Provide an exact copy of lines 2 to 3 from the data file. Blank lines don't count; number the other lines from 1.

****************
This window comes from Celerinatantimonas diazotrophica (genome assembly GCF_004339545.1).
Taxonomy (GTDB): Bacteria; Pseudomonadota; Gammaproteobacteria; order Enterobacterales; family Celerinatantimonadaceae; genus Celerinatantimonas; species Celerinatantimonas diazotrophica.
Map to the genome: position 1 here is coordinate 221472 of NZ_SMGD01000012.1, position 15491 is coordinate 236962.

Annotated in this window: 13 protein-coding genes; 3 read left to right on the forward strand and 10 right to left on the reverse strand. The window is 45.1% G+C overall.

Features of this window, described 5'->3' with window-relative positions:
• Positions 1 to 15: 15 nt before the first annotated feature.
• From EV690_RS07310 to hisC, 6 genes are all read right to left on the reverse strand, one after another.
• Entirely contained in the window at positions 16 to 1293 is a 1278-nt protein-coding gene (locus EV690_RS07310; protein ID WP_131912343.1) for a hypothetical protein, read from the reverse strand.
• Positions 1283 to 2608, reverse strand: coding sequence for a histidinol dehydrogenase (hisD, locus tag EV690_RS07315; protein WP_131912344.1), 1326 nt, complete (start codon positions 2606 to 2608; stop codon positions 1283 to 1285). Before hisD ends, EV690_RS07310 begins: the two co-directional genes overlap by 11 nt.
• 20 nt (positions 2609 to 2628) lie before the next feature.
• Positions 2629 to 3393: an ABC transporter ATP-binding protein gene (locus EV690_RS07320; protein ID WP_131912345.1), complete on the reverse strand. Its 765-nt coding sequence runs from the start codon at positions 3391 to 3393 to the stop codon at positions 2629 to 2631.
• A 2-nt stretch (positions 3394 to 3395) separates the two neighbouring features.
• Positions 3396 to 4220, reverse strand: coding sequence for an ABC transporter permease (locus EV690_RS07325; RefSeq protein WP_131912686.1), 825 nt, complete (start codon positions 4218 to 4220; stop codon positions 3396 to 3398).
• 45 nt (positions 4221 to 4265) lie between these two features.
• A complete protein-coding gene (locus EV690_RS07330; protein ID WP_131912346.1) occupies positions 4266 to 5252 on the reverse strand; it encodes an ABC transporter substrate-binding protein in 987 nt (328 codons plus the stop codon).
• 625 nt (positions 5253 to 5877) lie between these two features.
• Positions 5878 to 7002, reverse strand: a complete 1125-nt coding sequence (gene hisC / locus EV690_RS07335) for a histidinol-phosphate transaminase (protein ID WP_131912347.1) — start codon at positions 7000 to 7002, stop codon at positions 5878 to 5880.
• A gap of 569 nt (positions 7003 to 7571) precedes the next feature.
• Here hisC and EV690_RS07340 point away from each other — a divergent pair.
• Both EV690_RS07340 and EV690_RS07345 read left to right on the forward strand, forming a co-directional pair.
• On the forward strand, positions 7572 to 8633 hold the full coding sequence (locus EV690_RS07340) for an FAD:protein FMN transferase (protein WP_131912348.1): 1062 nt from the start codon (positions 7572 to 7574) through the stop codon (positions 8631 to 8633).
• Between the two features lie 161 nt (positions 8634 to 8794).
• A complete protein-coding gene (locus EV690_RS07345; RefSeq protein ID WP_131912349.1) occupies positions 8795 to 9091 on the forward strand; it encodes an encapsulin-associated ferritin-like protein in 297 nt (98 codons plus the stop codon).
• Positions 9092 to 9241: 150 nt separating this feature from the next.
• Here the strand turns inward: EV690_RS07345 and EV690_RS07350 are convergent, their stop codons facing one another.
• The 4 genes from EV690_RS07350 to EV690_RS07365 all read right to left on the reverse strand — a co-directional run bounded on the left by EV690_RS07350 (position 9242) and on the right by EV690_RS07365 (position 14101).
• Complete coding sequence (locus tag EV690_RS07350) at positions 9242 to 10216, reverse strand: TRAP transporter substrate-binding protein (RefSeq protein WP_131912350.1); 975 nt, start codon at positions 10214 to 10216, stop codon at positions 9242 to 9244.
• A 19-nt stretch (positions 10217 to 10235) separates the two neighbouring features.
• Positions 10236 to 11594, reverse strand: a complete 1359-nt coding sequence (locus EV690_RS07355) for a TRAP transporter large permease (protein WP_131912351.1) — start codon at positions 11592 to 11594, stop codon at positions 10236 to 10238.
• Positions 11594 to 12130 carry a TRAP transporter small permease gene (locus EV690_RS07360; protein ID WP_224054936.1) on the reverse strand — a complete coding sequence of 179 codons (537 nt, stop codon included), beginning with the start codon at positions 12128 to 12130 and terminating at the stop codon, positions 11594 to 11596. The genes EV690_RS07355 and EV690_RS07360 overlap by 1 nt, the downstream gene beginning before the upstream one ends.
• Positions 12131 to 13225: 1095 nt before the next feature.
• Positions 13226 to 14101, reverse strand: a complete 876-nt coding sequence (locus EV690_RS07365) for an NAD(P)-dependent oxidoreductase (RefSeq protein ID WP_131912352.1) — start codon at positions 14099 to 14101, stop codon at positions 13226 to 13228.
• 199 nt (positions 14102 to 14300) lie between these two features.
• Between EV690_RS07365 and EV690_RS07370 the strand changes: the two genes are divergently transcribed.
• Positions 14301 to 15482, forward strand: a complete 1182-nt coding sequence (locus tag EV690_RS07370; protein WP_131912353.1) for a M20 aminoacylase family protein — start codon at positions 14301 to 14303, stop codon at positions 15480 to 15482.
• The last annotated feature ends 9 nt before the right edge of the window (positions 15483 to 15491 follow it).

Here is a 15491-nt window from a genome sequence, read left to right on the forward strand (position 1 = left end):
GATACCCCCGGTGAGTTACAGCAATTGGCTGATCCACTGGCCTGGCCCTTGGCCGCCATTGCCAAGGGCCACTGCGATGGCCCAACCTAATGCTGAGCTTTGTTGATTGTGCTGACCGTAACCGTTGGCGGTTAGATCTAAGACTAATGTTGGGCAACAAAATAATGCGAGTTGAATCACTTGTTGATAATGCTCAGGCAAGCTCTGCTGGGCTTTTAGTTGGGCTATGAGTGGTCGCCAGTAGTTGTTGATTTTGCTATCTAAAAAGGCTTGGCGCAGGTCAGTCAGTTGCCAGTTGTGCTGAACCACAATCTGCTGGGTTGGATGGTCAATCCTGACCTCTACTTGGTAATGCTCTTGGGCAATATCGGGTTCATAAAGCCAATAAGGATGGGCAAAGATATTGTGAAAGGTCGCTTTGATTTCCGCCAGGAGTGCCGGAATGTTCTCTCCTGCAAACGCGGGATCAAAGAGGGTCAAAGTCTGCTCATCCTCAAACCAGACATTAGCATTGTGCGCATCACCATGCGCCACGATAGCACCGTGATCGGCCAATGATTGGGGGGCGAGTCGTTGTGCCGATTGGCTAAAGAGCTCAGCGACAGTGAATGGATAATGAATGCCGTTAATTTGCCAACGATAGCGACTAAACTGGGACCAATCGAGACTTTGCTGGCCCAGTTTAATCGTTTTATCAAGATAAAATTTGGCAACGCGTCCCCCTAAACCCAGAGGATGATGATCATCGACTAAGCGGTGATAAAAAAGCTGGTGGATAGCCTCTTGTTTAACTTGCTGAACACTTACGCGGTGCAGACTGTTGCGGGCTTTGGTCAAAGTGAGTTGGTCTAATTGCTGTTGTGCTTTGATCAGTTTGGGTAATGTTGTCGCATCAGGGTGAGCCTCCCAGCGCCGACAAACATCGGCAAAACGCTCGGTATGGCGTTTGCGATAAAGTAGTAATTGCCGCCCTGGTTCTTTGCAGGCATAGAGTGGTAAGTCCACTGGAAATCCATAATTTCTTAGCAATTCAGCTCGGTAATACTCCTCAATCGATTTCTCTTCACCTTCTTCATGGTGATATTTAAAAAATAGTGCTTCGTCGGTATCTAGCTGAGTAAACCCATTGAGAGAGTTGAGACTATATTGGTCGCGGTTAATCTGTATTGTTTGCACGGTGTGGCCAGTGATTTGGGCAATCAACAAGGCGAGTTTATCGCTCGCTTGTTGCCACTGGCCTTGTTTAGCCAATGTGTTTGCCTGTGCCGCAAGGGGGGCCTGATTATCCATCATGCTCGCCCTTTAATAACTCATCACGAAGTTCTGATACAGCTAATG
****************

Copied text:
Taxonomy (GTDB): Bacteria; Pseudomonadota; Gammaproteobacteria; order Enterobacterales; family Celerinatantimonadaceae; genus Celerinatantimonas; species Celerinatantimonas diazotrophica.
Map to the genome: position 1 here is coordinate 221472 of NZ_SMGD01000012.1, position 15491 is coordinate 236962.